An old ransomware sample has been rejiggered with a sneaky new trick – allowing adversaries to either extort money from victims via ransomware, or hijack a computer’s CPU cycles via a stealthy cryptominer.
The Rakhni Trojan (Trojan-Ransom.Win32.Rakhni), first spotted in 2013, is now giving bad actors the ability to infect victims either with a ransomware cryptor or a miner, researchers at Kaspersky Lab wrote in a report Thursday.
“[Criminals] will in any case try to benefit from the victim: by direct extortion of money (encryptor) or by unauthorized use of user resources in their own needs (miner),” Orkhan Mamedov, researcher with Kaspersky Lab, told Threatpost via email. “If we are talking about Rakhni, even if the first two ways are not effective it uses a third way – it involves the victim in the chain of distribution of the malware (net-worm). I really hope it won’t become a trend.”
The malware, which has mostly been infecting victims in Russia, is first distributed via email spam campaigns. The phishing emails that researchers inspected contained fake corporate financial documents, leading them to believe the main targets of the criminals are companies, said Mamedov, who co-wrote the report along with researcher Egor Vasilenko.
After opening an email attachment, victims are prompted to enable editing of what the email purports to be an embedded PDF file. Once the victim clicks on the “PDF,” it launches a malicious executable.
After execution, the downloader (an executable file written in Delphi) displays a message box with an error text purporting to be from Adobe – throwing victims off track from suspecting that they have been infected.
“To hide the presence of the malicious software in the system the malware developer made their creation look like the products of Adobe Systems,” researchers said. “This is reflected in the icon, the name of the executable file and the fake digital signature that uses the name Adobe Systems Incorporated.”
Once downloaded, according to researchers,the malware then bases its decision to download the cryptor or the miner depending on the presence of a cryptocurrency wallet (the Bitcoin data folder, or %AppData%\Bitcoin) on the systems.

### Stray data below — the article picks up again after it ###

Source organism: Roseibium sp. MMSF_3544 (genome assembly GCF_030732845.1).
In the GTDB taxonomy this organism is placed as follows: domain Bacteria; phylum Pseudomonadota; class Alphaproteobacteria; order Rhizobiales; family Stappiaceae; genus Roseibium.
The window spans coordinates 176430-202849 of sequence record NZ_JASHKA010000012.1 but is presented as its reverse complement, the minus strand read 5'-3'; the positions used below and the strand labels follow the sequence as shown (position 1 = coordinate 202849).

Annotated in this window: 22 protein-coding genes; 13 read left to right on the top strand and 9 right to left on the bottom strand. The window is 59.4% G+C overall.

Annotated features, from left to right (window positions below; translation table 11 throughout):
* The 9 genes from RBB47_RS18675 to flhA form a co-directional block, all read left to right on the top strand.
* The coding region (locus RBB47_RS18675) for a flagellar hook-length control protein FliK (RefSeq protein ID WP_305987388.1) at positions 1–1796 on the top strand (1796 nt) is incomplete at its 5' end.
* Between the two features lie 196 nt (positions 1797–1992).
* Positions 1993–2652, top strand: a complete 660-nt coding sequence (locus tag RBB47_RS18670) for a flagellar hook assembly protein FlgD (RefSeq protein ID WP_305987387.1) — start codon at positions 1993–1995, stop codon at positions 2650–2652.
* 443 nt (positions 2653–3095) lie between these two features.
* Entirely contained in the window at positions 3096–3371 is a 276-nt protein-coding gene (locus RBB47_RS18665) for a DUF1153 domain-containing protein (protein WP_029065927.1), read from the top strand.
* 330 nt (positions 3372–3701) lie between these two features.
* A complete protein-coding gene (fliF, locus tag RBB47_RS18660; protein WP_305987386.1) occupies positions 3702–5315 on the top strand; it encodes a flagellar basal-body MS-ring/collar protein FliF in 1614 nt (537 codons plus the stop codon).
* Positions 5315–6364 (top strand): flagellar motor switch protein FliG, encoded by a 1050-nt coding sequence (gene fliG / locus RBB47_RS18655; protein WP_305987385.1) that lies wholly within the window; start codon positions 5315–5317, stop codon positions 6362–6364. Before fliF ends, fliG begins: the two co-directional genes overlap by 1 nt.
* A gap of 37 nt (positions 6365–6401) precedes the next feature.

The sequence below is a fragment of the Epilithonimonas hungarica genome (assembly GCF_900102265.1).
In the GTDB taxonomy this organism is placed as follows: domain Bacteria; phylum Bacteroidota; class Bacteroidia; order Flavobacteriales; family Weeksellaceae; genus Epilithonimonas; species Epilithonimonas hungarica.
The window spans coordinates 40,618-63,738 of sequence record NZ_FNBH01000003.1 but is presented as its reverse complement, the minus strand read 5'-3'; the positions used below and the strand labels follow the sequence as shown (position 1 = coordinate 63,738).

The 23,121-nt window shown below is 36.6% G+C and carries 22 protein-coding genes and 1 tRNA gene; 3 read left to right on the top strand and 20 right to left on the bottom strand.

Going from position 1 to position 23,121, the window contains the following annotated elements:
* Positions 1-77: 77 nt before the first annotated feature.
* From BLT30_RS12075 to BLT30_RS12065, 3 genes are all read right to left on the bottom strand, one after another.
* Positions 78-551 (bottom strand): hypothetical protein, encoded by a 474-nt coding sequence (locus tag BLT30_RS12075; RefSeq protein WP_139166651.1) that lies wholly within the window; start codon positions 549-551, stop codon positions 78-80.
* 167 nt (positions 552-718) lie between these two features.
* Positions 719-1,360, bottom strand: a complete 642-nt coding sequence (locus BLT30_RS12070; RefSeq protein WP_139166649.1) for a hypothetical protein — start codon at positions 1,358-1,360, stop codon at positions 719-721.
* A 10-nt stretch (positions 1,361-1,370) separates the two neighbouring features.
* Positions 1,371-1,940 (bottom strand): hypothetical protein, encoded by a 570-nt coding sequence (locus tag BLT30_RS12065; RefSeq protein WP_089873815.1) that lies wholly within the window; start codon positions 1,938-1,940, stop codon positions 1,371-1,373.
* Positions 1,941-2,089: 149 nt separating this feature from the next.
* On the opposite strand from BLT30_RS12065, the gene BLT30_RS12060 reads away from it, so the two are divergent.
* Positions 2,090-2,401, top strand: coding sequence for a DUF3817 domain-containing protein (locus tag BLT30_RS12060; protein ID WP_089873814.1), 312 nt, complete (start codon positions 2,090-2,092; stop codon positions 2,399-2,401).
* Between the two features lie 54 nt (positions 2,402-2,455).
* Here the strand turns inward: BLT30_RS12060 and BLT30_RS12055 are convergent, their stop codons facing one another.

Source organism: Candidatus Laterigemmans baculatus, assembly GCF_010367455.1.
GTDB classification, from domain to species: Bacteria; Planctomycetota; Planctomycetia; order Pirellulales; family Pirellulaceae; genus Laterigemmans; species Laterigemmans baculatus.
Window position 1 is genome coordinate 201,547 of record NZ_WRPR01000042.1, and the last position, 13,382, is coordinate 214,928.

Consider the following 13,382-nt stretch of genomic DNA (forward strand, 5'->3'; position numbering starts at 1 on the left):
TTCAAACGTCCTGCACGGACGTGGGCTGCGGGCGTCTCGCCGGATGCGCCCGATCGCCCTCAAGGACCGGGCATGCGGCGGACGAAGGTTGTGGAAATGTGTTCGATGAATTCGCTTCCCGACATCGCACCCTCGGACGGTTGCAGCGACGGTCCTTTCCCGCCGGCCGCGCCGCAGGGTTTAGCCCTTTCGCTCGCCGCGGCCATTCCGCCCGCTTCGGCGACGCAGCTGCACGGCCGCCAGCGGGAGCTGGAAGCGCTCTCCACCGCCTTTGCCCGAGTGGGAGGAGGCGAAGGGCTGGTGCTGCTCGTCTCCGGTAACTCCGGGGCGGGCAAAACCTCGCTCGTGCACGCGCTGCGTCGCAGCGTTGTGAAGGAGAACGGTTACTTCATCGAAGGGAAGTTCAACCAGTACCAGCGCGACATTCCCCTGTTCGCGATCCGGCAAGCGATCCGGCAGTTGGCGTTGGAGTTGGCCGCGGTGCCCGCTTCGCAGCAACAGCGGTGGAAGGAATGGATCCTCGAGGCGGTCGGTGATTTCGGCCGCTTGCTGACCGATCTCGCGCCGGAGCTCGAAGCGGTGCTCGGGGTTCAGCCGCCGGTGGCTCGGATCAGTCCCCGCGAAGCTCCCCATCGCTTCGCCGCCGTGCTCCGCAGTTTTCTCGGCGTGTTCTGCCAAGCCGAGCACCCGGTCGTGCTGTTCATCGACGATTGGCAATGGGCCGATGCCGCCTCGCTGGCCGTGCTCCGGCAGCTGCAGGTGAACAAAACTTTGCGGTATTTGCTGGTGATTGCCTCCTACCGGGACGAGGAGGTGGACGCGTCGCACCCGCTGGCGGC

If such a folder exists, the downloader decides to download the cryptor. Meanwhile, if the folder doesn’t exist and the machine has more than two logical processors, the miner will be downloaded.
“The number of logical processors is an abstraction that shows how many parallel tasks a computer is capable of executing,” Mamedov told Threatpost via email. “Supposedly, the criminals decided that if the infected machine is ‘powerful enough’ (i.e. it has more than 2 logical processors) it will be more profitable to mine cryptocurrency on this hardware than to extort money from its owner.”
If such a cryptocurrency folder exists, the Trojan downloads a password-protected archive to the startup director (C:\Documents and Settings\username\Start Menu\Programs\Startup) containing a cryptor module.
The cryptor executable will have the name taskhost.exe, researchers said. Interestingly, it will only start working if the system has been idle for at least two minutes, after which the executable will encrypt an array of file extensions and change them to .neitrino.
In each encrypted directory, the cryptor then creates a MESSAGE.txt file with the ransomware message.
The ransom note contains an email of attacker and a payment “deadline,” said Mamedov. “Additionally, the ransom note warns the victim that using third-party decryptors can corrupt files and even the original decryptor would not be able to decrypt them,” he told us. “The last sentence of the ransom note informs the victim that all requests will be processed by an automatic system.”
That said, decryption tools for the Rakhni ransomware are currently available.
Meanwhile, if a cryptocurrency folder down not exist, the Trojan downloads a miner module and generates a VBS script with commands for mining either the Monero or Dashcoin cryptocurrency.
“In order to disguise the miner as a trusted process, the attacker signs it with a fake Microsoft Corporation certificate and calls svchost.exe,” researchers said.
Finally, if the machine doesn’t have a cryptocurrency folder and has just one logical processor (instead of two), the downloader jumps to its worm component. This last resort method lets it use worm-like capabilities to copy itself on all computers on the local network.
“As one of its last actions the downloader tries to copy itself to all the computers in the local network,” researchers said. “To do so, it calls the system command ‘net view /all’ which will return all the shares and then the Trojan creates the list.log file containing the names of computers with shared resources.”
The Rakhni Trojan has continued to change over the years, with this unique capability being only the latest, researchers said. The malware writers have also tweaked the Trojan over the years to change the way it gets keys (from locally generated keys to those received from the Command and Control server), as well as their malware distribution method (from spam to remote execution methods).